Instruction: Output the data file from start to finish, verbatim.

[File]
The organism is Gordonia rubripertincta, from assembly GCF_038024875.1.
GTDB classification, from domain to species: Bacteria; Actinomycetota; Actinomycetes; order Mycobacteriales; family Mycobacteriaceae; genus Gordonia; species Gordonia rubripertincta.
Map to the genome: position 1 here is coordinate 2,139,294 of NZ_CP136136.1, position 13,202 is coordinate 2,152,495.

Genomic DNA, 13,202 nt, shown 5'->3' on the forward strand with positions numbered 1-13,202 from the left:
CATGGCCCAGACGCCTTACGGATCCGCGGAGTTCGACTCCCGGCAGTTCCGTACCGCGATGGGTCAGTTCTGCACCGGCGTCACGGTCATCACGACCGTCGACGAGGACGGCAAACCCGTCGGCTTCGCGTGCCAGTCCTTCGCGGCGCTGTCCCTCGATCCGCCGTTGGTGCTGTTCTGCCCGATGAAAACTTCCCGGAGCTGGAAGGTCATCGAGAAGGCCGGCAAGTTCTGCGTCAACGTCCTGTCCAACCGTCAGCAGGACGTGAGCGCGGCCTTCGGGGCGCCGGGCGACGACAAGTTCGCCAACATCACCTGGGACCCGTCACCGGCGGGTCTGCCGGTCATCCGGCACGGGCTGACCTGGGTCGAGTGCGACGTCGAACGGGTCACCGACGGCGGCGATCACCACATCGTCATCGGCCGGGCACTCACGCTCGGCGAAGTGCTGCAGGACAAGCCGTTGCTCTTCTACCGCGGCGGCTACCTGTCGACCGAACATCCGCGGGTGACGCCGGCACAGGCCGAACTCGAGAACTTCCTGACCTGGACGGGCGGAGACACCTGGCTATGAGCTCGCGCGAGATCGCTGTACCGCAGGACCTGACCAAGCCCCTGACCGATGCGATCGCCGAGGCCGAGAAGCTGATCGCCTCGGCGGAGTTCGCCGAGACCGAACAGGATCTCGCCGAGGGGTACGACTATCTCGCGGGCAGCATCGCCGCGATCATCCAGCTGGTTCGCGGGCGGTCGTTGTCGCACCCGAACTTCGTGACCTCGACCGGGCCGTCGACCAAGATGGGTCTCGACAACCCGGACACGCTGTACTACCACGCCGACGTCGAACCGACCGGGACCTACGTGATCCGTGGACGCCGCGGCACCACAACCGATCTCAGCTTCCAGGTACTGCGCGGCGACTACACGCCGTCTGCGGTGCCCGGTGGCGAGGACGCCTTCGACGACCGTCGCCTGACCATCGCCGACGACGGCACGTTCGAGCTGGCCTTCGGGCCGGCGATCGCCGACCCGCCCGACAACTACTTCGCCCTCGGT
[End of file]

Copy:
The organism is Gordonia rubripertincta, from assembly GCF_038024875.1.
GTDB classification, from domain to species: Bacteria; Actinomycetota; Actinomycetes; order Mycobacteriales; family Mycobacteriaceae; genus Gordonia; species Gordonia rubripertincta.
Map to the genome: position 1 here is coordinate 2,139,294 of NZ_CP136136.1, position 13,202 is coordinate 2,152,495.

Genomic DNA, 13,202 nt, shown 5'->3' on the forward strand with positions numbered 1-13,202 from the left:
CATGGCCCAGACGCCTTACGGATCCGCGGAGTTCGACTCCCGGCAGTTCCGTACCGCGATGGGTCAGTTCTGCACCGGCGTCACGGTCATCACGACCGTCGACGAGGACGGCAAACCCGTCGGCTTCGCGTGCCAGTCCTTCGCGGCGCTGTCCCTCGATCCGCCGTTGGTGCTGTTCTGCCCGATGAAAACTTCCCGGAGCTGGAAGGTCATCGAGAAGGCCGGCAAGTTCTGCGTCAACGTCCTGTCCAACCGTCAGCAGGACGTGAGCGCGGCCTTCGGGGCGCCGGGCGACGACAAGTTCGCCAACATCACCTGGGACCCGTCACCGGCGGGTCTGCCGGTCATCCGGCACGGGCTGACCTGGGTCGAGTGCGACGTCGAACGGGTCACCGACGGCGGCGATCACCACATCGTCATCGGCCGGGCACTCACGCTCGGCGAAGTGCTGCAGGACAAGCCGTTGCTCTTCTACCGCGGCGGCTACCTGTCGACCGAACATCCGCGGGTGACGCCGGCACAGGCCGAACTCGAGAACTTCCTGACCTGGACGGGCGGAGACACCTGGCTATGAGCTCGCGCGAGATCGCTGTACCGCAGGACCTGACCAAGCCCCTGACCGATGCGATCGCCGAGGCCGAGAAGCTGATCGCCTCGGCGGAGTTCGCCGAGACCGAACAGGATCTCGCCGAGGGGTACGACTATCTCGCGGGCAGCATCGCCGCGATCATCCAGCTGGTTCGCGGGCGGTCGTTGTCGCACCCGAACTTCGTGACCTCGACCGGGCCGTCGACCAAGATGGGTCTCGACAACCCGGACACGCTGTACTACCACGCCGACGTCGAACCGACCGGGACCTACGTGATCCGTGGACGCCGCGGCACCACAACCGATCTCAGCTTCCAGGTACTGCGCGGCGACTACACGCCGTCTGCGGTGCCCGGTGGCGAGGACGCCTTCGACGACCGTCGCCTGACCATCGCCGACGACGGCACGTTCGAGCTGGCCTTCGGGCCGGCGATCGCCGACCCGCCCGACAACTACTTCGCCCTCGGT